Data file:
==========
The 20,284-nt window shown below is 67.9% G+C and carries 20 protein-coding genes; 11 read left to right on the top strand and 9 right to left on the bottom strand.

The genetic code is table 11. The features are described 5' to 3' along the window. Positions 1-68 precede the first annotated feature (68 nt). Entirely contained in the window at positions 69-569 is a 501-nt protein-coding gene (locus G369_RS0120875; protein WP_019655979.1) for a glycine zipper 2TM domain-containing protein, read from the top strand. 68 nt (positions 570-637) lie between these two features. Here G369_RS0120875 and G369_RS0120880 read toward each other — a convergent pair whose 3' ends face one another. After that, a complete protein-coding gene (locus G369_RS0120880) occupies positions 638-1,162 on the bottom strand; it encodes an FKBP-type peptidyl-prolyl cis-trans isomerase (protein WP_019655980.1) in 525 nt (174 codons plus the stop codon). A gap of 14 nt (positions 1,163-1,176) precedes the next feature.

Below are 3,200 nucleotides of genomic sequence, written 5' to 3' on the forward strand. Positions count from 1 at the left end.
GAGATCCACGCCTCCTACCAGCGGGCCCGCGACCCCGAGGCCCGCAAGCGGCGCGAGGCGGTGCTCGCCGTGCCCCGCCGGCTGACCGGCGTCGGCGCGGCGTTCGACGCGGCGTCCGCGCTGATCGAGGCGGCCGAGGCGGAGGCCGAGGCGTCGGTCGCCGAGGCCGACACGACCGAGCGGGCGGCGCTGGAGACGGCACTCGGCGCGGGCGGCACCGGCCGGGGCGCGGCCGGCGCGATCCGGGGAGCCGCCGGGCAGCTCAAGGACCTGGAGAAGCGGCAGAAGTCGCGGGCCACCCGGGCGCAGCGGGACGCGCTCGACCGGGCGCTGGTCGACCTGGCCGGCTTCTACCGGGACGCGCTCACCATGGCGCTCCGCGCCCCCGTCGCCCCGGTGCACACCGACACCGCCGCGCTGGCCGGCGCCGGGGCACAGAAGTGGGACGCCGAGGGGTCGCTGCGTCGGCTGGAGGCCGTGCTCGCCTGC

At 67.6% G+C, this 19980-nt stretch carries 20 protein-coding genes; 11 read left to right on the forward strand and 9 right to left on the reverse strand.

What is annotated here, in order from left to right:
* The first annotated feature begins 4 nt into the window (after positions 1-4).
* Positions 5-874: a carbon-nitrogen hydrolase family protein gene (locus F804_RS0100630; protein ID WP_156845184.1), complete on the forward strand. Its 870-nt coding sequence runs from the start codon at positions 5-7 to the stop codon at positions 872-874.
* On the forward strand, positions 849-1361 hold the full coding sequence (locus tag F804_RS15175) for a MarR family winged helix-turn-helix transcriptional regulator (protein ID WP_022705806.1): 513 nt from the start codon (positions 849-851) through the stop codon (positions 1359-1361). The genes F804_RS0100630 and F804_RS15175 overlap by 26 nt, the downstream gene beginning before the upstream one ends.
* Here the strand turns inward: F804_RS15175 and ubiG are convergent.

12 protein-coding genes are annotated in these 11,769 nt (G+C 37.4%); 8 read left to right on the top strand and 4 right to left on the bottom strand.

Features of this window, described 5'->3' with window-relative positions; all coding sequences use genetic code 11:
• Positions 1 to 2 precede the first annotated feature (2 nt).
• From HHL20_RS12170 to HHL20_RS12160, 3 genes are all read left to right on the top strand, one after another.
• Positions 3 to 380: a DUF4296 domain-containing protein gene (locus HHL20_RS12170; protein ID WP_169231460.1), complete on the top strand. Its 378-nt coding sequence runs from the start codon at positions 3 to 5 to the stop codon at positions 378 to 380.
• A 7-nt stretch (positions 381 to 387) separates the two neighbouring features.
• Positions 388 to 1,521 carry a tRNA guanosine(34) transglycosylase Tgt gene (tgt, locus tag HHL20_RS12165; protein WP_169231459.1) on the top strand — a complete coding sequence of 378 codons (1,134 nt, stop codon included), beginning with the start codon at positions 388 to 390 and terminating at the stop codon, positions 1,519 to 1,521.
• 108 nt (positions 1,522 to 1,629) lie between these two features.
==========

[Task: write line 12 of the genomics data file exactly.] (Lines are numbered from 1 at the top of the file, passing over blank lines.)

Features of this window, described 5'->3' with window-relative positions; all coding sequences use genetic code 11: